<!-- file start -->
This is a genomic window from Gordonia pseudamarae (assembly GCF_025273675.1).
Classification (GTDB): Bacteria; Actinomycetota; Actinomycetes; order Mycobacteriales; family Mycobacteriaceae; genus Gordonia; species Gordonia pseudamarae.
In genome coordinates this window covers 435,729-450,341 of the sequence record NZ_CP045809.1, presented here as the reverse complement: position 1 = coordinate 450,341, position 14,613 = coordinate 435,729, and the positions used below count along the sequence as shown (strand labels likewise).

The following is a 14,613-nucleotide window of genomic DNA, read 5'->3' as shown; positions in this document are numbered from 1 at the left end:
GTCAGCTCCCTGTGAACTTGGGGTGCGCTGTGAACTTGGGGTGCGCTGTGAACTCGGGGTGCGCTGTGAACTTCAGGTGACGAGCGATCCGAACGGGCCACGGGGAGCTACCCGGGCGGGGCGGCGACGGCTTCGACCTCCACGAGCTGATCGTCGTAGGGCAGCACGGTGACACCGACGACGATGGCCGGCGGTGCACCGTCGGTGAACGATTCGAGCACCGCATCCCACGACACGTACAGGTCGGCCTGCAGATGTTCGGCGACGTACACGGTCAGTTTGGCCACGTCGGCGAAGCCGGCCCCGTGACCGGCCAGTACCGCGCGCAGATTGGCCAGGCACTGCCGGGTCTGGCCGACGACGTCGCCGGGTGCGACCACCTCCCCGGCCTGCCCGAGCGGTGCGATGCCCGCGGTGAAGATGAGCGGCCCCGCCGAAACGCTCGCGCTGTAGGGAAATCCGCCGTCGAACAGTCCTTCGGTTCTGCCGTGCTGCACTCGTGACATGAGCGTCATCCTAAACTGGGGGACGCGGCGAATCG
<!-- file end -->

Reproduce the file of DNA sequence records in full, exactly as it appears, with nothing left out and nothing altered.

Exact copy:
This is a genomic window from Gordonia pseudamarae (assembly GCF_025273675.1).
Classification (GTDB): Bacteria; Actinomycetota; Actinomycetes; order Mycobacteriales; family Mycobacteriaceae; genus Gordonia; species Gordonia pseudamarae.
In genome coordinates this window covers 435,729-450,341 of the sequence record NZ_CP045809.1, presented here as the reverse complement: position 1 = coordinate 450,341, position 14,613 = coordinate 435,729, and the positions used below count along the sequence as shown (strand labels likewise).

The following is a 14,613-nucleotide window of genomic DNA, read 5'->3' as shown; positions in this document are numbered from 1 at the left end:
GTCAGCTCCCTGTGAACTTGGGGTGCGCTGTGAACTTGGGGTGCGCTGTGAACTCGGGGTGCGCTGTGAACTTCAGGTGACGAGCGATCCGAACGGGCCACGGGGAGCTACCCGGGCGGGGCGGCGACGGCTTCGACCTCCACGAGCTGATCGTCGTAGGGCAGCACGGTGACACCGACGACGATGGCCGGCGGTGCACCGTCGGTGAACGATTCGAGCACCGCATCCCACGACACGTACAGGTCGGCCTGCAGATGTTCGGCGACGTACACGGTCAGTTTGGCCACGTCGGCGAAGCCGGCCCCGTGACCGGCCAGTACCGCGCGCAGATTGGCCAGGCACTGCCGGGTCTGGCCGACGACGTCGCCGGGTGCGACCACCTCCCCGGCCTGCCCGAGCGGTGCGATGCCCGCGGTGAAGATGAGCGGCCCCGCCGAAACGCTCGCGCTGTAGGGAAATCCGCCGTCGAACAGTCCTTCGGTTCTGCCGTGCTGCACTCGTGACATGAGCGTCATCCTAAACTGGGGGACGCGGCGAATCG